• It’s the Best Thing for the Customer.  I’m a firm believer that in the long run, the only businesses that survive are those that are fanatically customer focused – and do the right thing for the customer.  Open Source is significantly better for the customer in these two ways:
    • Your Data Isn’t In a Data Jail.  I use a computer 16 to 20 hours per day (no, I don’t sleep much or do much besides work lately; different story).  My data is important to me.  I don’t want it locked up by a vendor in a proprietary format.  With an Open Source product, even if you can’t technically handle the data migration task, you can find someone who can.  My first company spent 9 years writing filters for word processing formats.  If MS Word was open source then this would have been dramatically easier.  Instead Microsoft owns my data.  As does Radio.  I find that unacceptable and more and more customers find that unacceptable.
    • Quality Matters.  Right now computers and data are more important than ever before.  If Open Source produces better quality then Open Source is what’s best for the customer.  And while I will be the first person to admit that some open source is of dubious quality, so are commercial products.  Bear in mind that now my computer is my telephone, my book, my note pad and my music.  Poor quality is utterly unacceptable.  This brings us to the next point. - The Commercial Software Industry’s Definition of Quality Sucks.  I’m tired of poor quality software (want to know why I didn’t blog yesterday – crashes in Radio).  The main reason that the software industry produces buggy products is very simple – we do it because we can get away with it.  For years this business has just grown at a 25%+ rate.  Growth hides customer discontent very, very well.  Well in the Open Source world there’s a statement “Enough eyes make all bugs shallow” (not an exact quote).  This is very, very true.  And, by releasing products that I create as Open Source, I am doing my little, teeny, tiny bit towards making software quality better.  And every other good project out there does the same. - Business Models Change.    To draw an analogy from the MP3 world, there’s a huge issue right now with lots and lots of techies saying “The music industry needs to change.  They can’t sell us $.50 worth of manufacturing for $18 anymore.”  And I am definitely one of them saying this.  But, guess what?  This type of change is going hit to the software industry somewhere in the next 5 years.  Customers will start to tell vendors something like “Your quality is unacceptable; we’re not buying / upgrading”  or “I’m going with the Open Source equivalent”.  (And if you doubt this, you should have see Jeremy Zawodny’s presentation at OSCON where he disclosed that Yahoo has replaced Oracle with MySQL for certain applications).  I’ve tested this hypothesis on more than 25 people, all in the tech industry, all veterans of the business and they all agree.  There is a big chunk of the commercial software business that will disappear in the next 5 years.  And, since the need for software won’t go away, it will inevitably be replaced by Open Source.  Dave, I suspect that what you want is a return to the glory days of the software business – when customers paid for technology.  I’m sorry but those days are either gone or disappearing fast.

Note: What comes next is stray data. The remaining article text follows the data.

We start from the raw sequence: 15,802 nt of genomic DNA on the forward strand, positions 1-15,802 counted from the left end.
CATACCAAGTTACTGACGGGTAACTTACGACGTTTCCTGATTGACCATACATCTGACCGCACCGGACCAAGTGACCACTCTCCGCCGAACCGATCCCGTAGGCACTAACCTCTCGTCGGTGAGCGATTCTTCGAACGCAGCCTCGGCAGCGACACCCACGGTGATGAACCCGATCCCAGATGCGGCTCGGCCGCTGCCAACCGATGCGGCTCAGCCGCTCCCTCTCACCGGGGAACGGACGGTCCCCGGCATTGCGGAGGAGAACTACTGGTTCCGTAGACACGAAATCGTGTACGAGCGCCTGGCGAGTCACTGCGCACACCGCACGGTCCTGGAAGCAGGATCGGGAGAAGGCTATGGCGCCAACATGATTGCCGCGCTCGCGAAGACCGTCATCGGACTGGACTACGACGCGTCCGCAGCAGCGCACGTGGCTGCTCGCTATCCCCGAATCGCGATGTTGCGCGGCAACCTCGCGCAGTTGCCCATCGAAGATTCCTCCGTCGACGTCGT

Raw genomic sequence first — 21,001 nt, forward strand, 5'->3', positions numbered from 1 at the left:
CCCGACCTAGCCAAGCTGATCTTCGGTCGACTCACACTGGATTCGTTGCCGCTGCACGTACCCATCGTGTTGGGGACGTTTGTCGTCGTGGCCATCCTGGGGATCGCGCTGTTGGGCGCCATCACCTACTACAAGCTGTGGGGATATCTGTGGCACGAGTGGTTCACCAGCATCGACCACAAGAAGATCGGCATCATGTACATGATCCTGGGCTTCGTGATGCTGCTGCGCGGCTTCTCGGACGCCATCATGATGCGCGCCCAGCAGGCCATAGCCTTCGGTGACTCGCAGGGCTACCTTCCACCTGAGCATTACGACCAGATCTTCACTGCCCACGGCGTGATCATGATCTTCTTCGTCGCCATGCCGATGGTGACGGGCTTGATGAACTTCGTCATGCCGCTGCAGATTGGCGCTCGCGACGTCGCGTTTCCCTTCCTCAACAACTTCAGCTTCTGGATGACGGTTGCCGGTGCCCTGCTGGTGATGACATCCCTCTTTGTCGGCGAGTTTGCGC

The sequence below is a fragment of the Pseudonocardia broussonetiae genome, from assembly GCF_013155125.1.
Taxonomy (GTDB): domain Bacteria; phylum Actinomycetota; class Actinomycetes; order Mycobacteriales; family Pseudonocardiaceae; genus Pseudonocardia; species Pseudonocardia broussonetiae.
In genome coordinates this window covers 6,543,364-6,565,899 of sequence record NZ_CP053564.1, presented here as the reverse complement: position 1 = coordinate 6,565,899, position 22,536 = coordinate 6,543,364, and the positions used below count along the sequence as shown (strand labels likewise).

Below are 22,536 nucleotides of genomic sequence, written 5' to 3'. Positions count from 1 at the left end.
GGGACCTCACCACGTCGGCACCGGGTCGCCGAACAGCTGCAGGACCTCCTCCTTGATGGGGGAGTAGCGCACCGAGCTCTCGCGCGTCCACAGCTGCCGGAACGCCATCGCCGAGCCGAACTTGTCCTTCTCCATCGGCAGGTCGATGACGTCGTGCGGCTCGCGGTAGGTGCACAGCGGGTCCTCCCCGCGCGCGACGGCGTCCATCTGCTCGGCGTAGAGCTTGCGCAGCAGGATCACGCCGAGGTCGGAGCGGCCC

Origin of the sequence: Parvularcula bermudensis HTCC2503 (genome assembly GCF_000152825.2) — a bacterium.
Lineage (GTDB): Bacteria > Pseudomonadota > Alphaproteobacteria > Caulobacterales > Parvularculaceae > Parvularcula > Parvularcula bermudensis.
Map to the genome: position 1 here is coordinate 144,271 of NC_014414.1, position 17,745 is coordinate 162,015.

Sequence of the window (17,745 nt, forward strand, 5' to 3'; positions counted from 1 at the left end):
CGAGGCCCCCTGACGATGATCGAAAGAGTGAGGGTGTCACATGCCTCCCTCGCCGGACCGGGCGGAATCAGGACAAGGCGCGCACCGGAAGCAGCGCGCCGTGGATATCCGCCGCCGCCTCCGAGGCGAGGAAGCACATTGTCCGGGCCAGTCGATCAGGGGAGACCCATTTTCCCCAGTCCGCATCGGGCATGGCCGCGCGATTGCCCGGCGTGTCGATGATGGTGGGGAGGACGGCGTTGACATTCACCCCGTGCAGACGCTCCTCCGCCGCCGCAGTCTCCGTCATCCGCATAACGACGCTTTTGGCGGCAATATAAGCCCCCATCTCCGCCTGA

So, at the heart of it Dave, no  one is coercing me at all.  I’m NOT a slave and I don’t appreciate being called one.  I’m doing it for a lot of different reasons – and I’m making money at it (my partner and I just became profitable as of last week, largely because Open Source gave us the ability to bid complex projects much more cheaply so we got the work and didn’t have to spend hugely on tools).   We’ll also make money when we release our Open Source products.  It may not be the kind of huge profit margins traditionally found in high technology but the times, they are a’ changing (to quote Bob Dylan).  And the Open Source wave is only starting to crest.



  • Thanks to Guy K. Haas for reviewing this and making helpful suggestions
  • Thanks to Kjartan and others for fine tuning the arguments found here